# Does a non-singular matrix have a large minor with disjoint rows and columns and full rank?

Say I have an $$n$$-by-$$n$$ non-singular matrix $$A$$ all of whose diagonal entries are $$0$$. We call an $$m$$-by-$$m$$ minor of $$A$$ good if its set $$I$$ of row indices and its set $$J$$ of column indices ($$I,J\subset \{1,2,\dotsc,n\}$$) are disjoint. Can one give a good lower bound on the size $$m$$ of the largest non-singular good minor of $$A$$?

(Perhaps $$m = \lfloor n/2\rfloor$$?)

EDIT: All right, so obviously there aren't enough conditions - the answer is too easy. What if $$A$$ is antisymmetric?

• If I understand correctly, $m = \lfloor n/2 \rfloor$ is not possible (at least when $n$ is even), as evidenced by the matrix with $0$ on the diagonal and $1$ everywhere else. Commented May 15, 2019 at 12:13
• is it intended that in the question both $I$ and $J$ are sets of column indices? I suppose $I$ is the set of row indices. Commented May 15, 2019 at 17:35
• Fixed. I must have been half-asleep when I posted the question. Commented May 15, 2019 at 17:38

I am assuming the question is for antisymmetric matrix. Then $$n$$ is even. The claim follows from the properties of Pfaffian (see wikipedia):

If $$M$$ is $$2n$$ by $$2n$$ anti-symmetric matrix, then $$\det(M)=Pf(M)^2$$, where

$$Pf(M) = 2^{-n} \sum_{I\sqcup J=[1,2n]} \pm \det(M_{I,J})$$,

where $$I, J$$ specify partition of the set $$\{1,\dots,2n\}$$ into two subsets of size $$n$$. For each such partition we take the corresponding minor. The sign is the sign of the permutation $$(i_1,j_1,i_2,j_2,\dots,i_n,j_n)$$ where $$I=\{i_1,\dots,i_n\}$$ and $$J=\{j_1,\dots,j_n\}$$ so that $$i_1<\ldots and $$j_1<\ldots.

If all the minors were zero, then the Pfaffian would be zero.

• A small addition: it's easy to derive a modified version of the expression for the Pfaffian given here so as to avoid negative powers of $2$, so the argument here would seem to work even in characteristic $2$. Commented Jul 27, 2019 at 9:58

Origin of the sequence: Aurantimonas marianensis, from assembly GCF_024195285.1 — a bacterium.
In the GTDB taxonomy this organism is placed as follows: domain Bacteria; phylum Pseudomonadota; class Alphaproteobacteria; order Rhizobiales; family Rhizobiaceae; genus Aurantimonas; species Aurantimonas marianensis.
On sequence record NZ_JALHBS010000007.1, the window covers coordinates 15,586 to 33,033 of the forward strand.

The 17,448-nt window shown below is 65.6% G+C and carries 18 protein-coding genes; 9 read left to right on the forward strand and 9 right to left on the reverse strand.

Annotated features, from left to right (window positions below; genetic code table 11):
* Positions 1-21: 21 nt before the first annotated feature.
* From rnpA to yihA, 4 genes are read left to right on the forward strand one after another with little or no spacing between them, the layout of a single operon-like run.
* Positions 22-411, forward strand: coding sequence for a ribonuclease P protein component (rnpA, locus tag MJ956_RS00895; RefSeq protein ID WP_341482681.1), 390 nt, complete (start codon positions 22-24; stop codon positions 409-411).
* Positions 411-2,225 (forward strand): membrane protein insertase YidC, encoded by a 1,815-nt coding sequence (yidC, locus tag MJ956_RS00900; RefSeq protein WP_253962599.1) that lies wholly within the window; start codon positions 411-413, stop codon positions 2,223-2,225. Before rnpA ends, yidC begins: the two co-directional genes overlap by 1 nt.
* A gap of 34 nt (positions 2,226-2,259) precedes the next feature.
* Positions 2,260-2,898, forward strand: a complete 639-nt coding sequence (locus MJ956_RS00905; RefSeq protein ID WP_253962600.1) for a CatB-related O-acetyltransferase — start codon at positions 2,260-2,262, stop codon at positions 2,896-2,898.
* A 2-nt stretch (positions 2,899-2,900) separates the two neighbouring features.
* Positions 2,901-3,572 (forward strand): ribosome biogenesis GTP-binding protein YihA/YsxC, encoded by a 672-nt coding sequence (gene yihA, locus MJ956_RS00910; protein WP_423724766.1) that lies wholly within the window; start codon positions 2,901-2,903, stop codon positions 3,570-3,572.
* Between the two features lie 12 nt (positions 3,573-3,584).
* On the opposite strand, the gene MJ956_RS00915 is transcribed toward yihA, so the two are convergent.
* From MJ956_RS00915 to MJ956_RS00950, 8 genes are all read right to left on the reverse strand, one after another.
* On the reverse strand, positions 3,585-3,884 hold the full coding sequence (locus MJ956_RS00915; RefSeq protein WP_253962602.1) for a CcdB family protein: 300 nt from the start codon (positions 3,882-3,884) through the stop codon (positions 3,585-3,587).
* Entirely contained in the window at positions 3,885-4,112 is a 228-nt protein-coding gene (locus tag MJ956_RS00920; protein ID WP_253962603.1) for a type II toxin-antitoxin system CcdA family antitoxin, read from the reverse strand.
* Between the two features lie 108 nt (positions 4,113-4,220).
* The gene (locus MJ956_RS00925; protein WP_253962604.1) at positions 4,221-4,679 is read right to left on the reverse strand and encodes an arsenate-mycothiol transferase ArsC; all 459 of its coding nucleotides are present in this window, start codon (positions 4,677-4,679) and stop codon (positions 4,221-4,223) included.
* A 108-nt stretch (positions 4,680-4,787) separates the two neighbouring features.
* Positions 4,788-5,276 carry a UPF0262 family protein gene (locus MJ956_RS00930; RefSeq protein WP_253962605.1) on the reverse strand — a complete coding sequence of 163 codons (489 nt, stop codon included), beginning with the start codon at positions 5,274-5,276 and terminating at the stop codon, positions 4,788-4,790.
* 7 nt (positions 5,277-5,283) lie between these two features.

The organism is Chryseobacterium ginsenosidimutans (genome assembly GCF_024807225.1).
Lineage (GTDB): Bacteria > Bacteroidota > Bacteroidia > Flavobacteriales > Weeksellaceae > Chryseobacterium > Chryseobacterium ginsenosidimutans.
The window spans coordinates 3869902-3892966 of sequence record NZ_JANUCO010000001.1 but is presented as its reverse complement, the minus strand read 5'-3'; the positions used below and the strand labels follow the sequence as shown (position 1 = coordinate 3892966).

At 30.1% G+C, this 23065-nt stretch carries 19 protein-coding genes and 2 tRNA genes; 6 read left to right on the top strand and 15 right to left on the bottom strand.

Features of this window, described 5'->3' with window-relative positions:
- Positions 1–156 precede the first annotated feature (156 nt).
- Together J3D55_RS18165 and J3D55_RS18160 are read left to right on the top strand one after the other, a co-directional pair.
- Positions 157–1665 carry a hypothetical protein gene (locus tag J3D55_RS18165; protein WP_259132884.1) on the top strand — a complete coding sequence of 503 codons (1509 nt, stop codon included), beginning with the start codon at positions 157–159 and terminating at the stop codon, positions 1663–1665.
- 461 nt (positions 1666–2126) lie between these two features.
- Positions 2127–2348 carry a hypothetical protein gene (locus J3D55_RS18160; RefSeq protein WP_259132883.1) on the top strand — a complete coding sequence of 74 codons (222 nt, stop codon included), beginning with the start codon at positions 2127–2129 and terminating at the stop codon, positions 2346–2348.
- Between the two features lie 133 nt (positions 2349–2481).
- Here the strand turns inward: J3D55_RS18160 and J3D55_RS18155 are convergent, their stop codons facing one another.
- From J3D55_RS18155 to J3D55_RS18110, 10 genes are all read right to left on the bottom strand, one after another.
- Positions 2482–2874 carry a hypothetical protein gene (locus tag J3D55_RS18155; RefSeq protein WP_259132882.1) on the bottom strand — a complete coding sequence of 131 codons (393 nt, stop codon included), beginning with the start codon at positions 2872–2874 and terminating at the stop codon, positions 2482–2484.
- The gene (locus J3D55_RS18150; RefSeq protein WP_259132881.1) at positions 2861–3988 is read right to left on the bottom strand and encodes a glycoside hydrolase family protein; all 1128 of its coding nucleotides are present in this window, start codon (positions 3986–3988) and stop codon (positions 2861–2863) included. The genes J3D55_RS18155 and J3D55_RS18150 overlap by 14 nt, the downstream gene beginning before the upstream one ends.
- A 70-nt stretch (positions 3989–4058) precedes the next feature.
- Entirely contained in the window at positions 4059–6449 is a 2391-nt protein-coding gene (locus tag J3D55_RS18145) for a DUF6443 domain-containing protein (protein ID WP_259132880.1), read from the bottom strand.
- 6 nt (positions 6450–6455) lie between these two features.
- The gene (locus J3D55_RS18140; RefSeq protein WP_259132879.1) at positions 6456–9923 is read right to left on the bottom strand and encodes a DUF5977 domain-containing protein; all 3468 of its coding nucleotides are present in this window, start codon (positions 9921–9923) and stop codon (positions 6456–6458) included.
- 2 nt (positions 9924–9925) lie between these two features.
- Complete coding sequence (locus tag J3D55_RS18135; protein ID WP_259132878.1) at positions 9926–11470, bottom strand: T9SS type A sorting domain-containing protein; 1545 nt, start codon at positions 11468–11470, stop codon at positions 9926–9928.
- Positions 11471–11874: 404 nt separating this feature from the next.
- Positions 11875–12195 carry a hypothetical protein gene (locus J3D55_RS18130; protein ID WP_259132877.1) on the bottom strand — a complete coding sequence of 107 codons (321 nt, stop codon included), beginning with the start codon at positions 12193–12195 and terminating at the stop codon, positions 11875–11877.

• No, in fact the statement in characteristic 2 is false: take the 4x4 matrix with 0 on the diagonal and 1 elsewhere. Commented Jul 27, 2019 at 14:45
• Hm. I wonder what it is that goes wrong? The change I just mentioned does seem to remove the factor $2^{-n}$. Commented Jul 27, 2019 at 17:59
• "it's easy to derive a modified version of the expression for the Pfaffian given here so as to avoid negative powers of 2", what do you mean by that exactly? Commented Jul 27, 2019 at 21:23
• Well, can't you write the Pfaffian as $\sum^*_{I\sqcup J} \pm \det(M_{I,J})$, where the sum $\sum^*$ is taken over all partitions into sets $I=\{i_1,\dotsc,i_n\}$, $J=\{j_1,\dotsc,j_n\}$ such that not only $i_1<\dotsc<i_n$ and $j_1<\dotsc<j_n$ but also $i_r<j_r$ for all $1\leq r\leq n$? Commented Jul 27, 2019 at 22:26

The matrix with zeroes on the diagonal and ones everywhere else is nonsingular, but all its "good" minors of size bigger than 1 are singular, since they have all entries equal to 1.

• Ah, thanks, that was silly of me. Let me try to see whether I can improve the question. Commented May 15, 2019 at 12:15
• @HAHelfgott Maybe your "true" question is answered by this or this? Commented May 15, 2019 at 12:21
• @FedericoPoloni Thanks but not really. See above. Commented May 15, 2019 at 12:33
• OK, updated the question. Commented May 15, 2019 at 12:43
• If $A$ is antisymmetric and nonsingular, $n$ must be even. In the case $n=4$ I can confirm that there must be a good minor of size $2$. Commented May 15, 2019 at 12:59